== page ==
Patients who had thrombocytopenia during the early stage of infection had more frequently experienced adverse outcomes. Of 71 patients with nadir platelet count ≤33×109/L, 7 (10%) developed pulmonary complications including pulmonary infection, edema, hemorrhage, and respiratory distress or failure, 4 (6%) experienced severe brain complications including cerebral edema, hemorrhage, and uremic encephalopathy, 6 (8%) developed acute pancreatitis, 1 (1%) had multiorgan failure, 10 (14%) received one or more times of urgent rescue medications, and 2 (3%) died. In contrast, none of 41 patients who had a nadir platelet count of more than 33×109/L developed these complications.

Discussion

In this study, the clinical processes of patients with acute HTNV infection were retrospectively followed throughout hospitalization. During the course of acute HTNV infection, the patients sequentially developed mild-to-severe thrombocytopenia, leukocytosis, and AKI. In these patients, the nadir platelet count negatively correlated with the levels of blood urea nitrogen and serum creatinine, the number of dialysis sessions, and the length of hospital stay reflecting the severity of renal dysfunction. Severe thrombocytopenia in patients with acute HTNV infection, independent of leukocytosis, was strongly associated with a substantially increased risk for development of severe AKI.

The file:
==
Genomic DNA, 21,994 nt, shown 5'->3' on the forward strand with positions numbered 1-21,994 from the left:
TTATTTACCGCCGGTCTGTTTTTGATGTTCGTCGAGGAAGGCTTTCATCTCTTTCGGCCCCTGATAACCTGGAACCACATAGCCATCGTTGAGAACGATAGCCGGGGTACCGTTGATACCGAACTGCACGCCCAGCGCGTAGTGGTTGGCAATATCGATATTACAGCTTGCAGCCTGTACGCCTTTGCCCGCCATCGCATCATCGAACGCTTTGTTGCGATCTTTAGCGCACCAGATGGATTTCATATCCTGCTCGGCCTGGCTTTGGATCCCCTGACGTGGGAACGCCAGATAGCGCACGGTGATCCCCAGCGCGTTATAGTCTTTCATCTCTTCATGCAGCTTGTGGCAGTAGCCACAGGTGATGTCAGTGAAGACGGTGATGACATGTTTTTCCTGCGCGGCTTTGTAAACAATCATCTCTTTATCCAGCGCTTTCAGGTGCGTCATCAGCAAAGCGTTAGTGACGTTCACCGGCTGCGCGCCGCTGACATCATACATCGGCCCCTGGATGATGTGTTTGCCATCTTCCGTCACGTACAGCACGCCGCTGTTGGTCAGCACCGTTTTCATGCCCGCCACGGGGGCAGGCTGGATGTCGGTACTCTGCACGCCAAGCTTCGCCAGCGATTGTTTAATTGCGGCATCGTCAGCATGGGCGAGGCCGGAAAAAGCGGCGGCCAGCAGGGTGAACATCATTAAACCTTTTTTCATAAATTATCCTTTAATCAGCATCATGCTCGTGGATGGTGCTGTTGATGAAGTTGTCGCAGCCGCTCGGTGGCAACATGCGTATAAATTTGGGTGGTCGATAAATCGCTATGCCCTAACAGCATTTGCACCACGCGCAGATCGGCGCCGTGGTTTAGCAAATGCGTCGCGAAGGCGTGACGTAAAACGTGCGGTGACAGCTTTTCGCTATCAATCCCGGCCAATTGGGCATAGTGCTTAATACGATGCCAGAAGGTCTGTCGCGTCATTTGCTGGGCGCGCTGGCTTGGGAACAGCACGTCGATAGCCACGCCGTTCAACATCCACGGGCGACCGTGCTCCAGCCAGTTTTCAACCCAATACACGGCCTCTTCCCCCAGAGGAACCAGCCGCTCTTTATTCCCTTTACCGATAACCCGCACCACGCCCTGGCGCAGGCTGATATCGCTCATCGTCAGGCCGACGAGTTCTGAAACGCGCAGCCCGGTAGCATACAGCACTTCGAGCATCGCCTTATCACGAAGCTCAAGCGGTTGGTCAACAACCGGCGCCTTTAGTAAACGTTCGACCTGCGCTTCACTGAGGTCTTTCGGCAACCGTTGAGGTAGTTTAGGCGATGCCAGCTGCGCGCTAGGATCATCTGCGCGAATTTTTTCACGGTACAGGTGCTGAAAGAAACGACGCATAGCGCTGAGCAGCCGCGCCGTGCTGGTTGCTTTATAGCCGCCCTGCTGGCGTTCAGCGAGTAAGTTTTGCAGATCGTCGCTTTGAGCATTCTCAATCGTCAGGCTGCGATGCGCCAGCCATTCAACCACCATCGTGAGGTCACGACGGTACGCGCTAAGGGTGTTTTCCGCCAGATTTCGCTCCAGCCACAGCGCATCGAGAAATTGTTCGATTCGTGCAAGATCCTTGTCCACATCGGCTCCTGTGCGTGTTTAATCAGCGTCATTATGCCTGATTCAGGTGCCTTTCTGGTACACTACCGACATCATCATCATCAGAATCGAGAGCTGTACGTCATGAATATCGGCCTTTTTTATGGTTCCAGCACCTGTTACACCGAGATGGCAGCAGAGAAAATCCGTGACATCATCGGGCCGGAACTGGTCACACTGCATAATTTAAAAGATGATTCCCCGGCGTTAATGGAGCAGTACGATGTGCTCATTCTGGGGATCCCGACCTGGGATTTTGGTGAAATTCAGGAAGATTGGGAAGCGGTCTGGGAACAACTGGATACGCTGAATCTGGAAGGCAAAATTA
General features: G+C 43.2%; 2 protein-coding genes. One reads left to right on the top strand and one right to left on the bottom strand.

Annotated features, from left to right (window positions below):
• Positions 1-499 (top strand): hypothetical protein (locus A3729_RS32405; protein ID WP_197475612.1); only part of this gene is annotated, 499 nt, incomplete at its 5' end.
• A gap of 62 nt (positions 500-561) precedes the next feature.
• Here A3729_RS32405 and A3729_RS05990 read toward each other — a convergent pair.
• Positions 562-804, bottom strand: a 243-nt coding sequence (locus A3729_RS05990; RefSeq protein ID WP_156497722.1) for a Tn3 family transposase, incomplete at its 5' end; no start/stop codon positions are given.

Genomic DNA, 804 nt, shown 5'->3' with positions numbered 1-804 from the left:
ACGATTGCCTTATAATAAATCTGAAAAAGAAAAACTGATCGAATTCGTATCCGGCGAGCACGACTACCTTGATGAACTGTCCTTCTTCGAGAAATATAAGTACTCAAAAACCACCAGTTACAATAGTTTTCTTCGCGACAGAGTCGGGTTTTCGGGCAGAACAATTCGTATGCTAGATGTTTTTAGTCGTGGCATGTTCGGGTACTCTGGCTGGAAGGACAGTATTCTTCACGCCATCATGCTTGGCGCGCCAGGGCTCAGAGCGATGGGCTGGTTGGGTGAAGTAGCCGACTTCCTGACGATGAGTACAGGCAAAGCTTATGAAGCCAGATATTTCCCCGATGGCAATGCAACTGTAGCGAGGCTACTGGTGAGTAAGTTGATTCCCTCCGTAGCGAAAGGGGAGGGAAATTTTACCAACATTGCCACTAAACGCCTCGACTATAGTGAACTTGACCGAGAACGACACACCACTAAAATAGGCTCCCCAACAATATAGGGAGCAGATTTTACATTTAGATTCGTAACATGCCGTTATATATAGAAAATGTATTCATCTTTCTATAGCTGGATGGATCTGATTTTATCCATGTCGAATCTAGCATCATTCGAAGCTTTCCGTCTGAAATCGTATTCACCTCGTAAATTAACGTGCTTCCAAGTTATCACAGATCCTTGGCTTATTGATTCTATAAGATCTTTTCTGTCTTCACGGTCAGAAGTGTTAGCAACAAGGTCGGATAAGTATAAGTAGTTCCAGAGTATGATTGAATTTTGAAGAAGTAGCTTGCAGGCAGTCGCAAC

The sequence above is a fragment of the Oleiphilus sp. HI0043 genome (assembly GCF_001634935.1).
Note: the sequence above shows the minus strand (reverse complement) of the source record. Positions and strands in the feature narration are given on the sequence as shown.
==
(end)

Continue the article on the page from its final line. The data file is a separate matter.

Little is known about the prognostic importance of thrombocytopenia in patients with acute hantavirus infections. Approximately half of the patients (7 of 15 or 47% of patients) in the study of PUUV infection had severe thrombocytopenia [4]. These patients also had a higher level of serum creatinine and a higher prevalence of severe AKI. In these patients, thrombocytopenia was defined as an initial platelet count <60×109/L, a much higher threshold than that used in our cohort of patients who had a much more severe form of HFRS caused by HTNV infection.